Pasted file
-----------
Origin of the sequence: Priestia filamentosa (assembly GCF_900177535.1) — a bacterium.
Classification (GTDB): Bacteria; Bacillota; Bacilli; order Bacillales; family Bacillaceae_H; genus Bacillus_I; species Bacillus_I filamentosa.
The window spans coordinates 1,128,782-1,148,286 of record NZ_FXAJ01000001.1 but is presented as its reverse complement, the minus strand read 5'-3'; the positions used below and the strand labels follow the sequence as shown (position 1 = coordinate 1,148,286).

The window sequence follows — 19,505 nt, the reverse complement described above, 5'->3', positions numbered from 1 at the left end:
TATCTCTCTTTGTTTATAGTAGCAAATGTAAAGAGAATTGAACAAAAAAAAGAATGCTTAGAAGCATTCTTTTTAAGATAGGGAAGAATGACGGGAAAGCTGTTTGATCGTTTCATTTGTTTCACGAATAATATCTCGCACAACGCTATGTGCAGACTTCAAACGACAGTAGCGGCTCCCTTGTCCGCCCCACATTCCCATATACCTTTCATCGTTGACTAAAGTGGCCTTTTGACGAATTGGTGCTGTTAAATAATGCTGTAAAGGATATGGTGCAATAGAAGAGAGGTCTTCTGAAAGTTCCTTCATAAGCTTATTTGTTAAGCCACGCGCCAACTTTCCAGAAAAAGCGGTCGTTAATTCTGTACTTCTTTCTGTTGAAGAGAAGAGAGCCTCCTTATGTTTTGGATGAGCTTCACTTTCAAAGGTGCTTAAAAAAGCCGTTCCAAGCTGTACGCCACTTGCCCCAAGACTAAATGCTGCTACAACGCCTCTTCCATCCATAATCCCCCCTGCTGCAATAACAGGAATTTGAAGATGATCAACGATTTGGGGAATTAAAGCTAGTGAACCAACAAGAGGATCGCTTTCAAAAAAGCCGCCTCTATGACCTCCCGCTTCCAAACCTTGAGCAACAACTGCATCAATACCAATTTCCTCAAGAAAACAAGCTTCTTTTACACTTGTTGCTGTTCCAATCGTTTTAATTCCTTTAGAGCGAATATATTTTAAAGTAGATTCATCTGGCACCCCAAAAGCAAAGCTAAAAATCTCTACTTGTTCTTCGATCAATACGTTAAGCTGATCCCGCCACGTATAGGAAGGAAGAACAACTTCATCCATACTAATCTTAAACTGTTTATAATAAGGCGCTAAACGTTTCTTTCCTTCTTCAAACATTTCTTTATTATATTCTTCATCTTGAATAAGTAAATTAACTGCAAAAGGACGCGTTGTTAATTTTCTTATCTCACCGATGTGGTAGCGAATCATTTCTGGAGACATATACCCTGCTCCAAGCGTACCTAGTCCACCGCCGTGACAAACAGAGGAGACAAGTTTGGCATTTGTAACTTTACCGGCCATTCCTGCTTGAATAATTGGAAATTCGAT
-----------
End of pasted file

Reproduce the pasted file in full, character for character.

Origin of the sequence: Priestia filamentosa (assembly GCF_900177535.1) — a bacterium.
Classification (GTDB): Bacteria; Bacillota; Bacilli; order Bacillales; family Bacillaceae_H; genus Bacillus_I; species Bacillus_I filamentosa.
The window spans coordinates 1,128,782-1,148,286 of record NZ_FXAJ01000001.1 but is presented as its reverse complement, the minus strand read 5'-3'; the positions used below and the strand labels follow the sequence as shown (position 1 = coordinate 1,148,286).

The window sequence follows — 19,505 nt, the reverse complement described above, 5'->3', positions numbered from 1 at the left end:
TATCTCTCTTTGTTTATAGTAGCAAATGTAAAGAGAATTGAACAAAAAAAAGAATGCTTAGAAGCATTCTTTTTAAGATAGGGAAGAATGACGGGAAAGCTGTTTGATCGTTTCATTTGTTTCACGAATAATATCTCGCACAACGCTATGTGCAGACTTCAAACGACAGTAGCGGCTCCCTTGTCCGCCCCACATTCCCATATACCTTTCATCGTTGACTAAAGTGGCCTTTTGACGAATTGGTGCTGTTAAATAATGCTGTAAAGGATATGGTGCAATAGAAGAGAGGTCTTCTGAAAGTTCCTTCATAAGCTTATTTGTTAAGCCACGCGCCAACTTTCCAGAAAAAGCGGTCGTTAATTCTGTACTTCTTTCTGTTGAAGAGAAGAGAGCCTCCTTATGTTTTGGATGAGCTTCACTTTCAAAGGTGCTTAAAAAAGCCGTTCCAAGCTGTACGCCACTTGCCCCAAGACTAAATGCTGCTACAACGCCTCTTCCATCCATAATCCCCCCTGCTGCAATAACAGGAATTTGAAGATGATCAACGATTTGGGGAATTAAAGCTAGTGAACCAACAAGAGGATCGCTTTCAAAAAAGCCGCCTCTATGACCTCCCGCTTCCAAACCTTGAGCAACAACTGCATCAATACCAATTTCCTCAAGAAAACAAGCTTCTTTTACACTTGTTGCTGTTCCAATCGTTTTAATTCCTTTAGAGCGAATATATTTTAAAGTAGATTCATCTGGCACCCCAAAAGCAAAGCTAAAAATCTCTACTTGTTCTTCGATCAATACGTTAAGCTGATCCCGCCACGTATAGGAAGGAAGAACAACTTCATCCATACTAATCTTAAACTGTTTATAATAAGGCGCTAAACGTTTCTTTCCTTCTTCAAACATTTCTTTATTATATTCTTCATCTTGAATAAGTAAATTAACTGCAAAAGGACGCGTTGTTAATTTTCTTATCTCACCGATGTGGTAGCGAATCATTTCTGGAGACATATACCCTGCTCCAAGCGTACCTAGTCCACCGCCGTGACAAACAGAGGAGACAAGTTTGGCATTTGTAACTTTACCGGCCATTCCTGCTTGAATAATTGGAAATTCGAT